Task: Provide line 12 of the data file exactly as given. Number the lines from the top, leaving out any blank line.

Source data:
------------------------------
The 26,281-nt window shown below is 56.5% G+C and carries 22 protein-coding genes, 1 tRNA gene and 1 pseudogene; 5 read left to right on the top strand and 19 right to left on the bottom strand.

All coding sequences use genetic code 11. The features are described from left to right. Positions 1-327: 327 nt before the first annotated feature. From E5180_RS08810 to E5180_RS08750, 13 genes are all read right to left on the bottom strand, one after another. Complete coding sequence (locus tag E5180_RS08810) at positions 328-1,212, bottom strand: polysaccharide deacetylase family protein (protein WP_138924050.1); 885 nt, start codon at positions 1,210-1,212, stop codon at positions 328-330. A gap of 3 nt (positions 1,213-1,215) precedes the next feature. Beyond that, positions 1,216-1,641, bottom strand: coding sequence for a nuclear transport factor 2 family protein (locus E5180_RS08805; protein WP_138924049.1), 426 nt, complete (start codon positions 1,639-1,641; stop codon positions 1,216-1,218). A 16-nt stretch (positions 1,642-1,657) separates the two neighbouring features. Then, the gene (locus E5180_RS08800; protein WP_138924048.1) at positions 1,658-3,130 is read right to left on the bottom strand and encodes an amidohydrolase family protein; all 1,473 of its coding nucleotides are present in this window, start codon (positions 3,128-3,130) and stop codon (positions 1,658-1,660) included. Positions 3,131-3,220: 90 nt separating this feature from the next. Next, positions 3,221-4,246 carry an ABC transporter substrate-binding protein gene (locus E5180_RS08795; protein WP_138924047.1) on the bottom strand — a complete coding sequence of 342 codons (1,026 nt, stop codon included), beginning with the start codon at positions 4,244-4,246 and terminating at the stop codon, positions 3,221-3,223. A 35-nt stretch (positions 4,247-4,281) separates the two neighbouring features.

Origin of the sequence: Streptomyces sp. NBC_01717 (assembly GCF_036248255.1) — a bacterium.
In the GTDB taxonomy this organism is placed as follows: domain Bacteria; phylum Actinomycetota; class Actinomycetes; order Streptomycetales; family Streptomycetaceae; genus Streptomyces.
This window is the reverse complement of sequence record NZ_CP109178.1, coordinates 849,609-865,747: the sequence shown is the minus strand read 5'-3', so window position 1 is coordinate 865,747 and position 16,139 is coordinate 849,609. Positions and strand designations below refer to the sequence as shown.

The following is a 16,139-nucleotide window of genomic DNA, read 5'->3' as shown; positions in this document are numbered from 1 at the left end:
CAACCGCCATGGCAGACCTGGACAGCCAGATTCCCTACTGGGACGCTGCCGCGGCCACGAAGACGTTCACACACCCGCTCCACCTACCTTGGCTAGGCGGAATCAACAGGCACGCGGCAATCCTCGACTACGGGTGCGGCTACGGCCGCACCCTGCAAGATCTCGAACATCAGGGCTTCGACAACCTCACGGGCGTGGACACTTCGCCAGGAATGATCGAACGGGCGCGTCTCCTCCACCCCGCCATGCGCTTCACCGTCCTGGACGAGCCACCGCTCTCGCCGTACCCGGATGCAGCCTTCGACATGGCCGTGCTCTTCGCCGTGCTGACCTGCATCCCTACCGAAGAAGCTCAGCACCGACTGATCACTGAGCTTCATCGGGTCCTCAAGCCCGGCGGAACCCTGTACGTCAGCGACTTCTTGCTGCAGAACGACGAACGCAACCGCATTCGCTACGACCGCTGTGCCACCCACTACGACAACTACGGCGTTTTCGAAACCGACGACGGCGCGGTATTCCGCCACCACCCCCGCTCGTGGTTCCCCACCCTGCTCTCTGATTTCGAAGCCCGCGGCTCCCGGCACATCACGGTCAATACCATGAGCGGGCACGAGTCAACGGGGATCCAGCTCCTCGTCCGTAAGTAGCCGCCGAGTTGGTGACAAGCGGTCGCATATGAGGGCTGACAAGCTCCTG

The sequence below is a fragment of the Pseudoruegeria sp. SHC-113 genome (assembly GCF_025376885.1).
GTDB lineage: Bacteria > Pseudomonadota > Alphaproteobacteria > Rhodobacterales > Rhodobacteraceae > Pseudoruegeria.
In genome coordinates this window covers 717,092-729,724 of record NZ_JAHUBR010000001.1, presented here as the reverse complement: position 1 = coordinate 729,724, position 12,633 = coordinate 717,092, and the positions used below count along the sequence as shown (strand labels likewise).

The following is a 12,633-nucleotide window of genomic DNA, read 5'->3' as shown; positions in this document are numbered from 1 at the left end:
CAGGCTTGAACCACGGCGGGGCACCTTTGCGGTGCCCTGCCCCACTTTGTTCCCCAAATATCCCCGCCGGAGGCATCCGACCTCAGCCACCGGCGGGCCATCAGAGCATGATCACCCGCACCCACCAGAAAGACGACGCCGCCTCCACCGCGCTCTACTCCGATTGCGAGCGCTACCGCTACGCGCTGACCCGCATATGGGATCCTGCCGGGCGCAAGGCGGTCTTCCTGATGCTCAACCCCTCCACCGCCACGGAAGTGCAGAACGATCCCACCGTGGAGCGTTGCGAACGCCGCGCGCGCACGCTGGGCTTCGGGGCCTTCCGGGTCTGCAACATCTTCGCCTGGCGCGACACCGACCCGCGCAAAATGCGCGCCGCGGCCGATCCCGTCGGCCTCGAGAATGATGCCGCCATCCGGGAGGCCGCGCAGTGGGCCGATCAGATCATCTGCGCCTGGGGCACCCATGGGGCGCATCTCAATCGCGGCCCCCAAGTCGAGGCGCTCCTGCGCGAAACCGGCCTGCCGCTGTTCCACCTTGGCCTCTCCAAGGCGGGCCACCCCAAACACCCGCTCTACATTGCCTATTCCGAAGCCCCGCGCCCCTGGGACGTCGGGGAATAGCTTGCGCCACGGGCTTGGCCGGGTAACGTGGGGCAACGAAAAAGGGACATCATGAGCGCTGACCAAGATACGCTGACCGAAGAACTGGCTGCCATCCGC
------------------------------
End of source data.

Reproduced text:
CAGGCTTGAACCACGGCGGGGCACCTTTGCGGTGCCCTGCCCCACTTTGTTCCCCAAATATCCCCGCCGGAGGCATCCGACCTCAGCCACCGGCGGGCCATCAGAGCATGATCACCCGCACCCACCAGAAAGACGACGCCGCCTCCACCGCGCTCTACTCCGATTGCGAGCGCTACCGCTACGCGCTGACCCGCATATGGGATCCTGCCGGGCGCAAGGCGGTCTTCCTGATGCTCAACCCCTCCACCGCCACGGAAGTGCAGAACGATCCCACCGTGGAGCGTTGCGAACGCCGCGCGCGCACGCTGGGCTTCGGGGCCTTCCGGGTCTGCAACATCTTCGCCTGGCGCGACACCGACCCGCGCAAAATGCGCGCCGCGGCCGATCCCGTCGGCCTCGAGAATGATGCCGCCATCCGGGAGGCCGCGCAGTGGGCCGATCAGATCATCTGCGCCTGGGGCACCCATGGGGCGCATCTCAATCGCGGCCCCCAAGTCGAGGCGCTCCTGCGCGAAACCGGCCTGCCGCTGTTCCACCTTGGCCTCTCCAAGGCGGGCCACCCCAAACACCCGCTCTACATTGCCTATTCCGAAGCCCCGCGCCCCTGGGACGTCGGGGAATAGCTTGCGCCACGGGCTTGGCCGGGTAACGTGGGGCAACGAAAAAGGGACATCATGAGCGCTGACCAAGATACGCTGACCGAAGAACTGGCTGCCATCCGC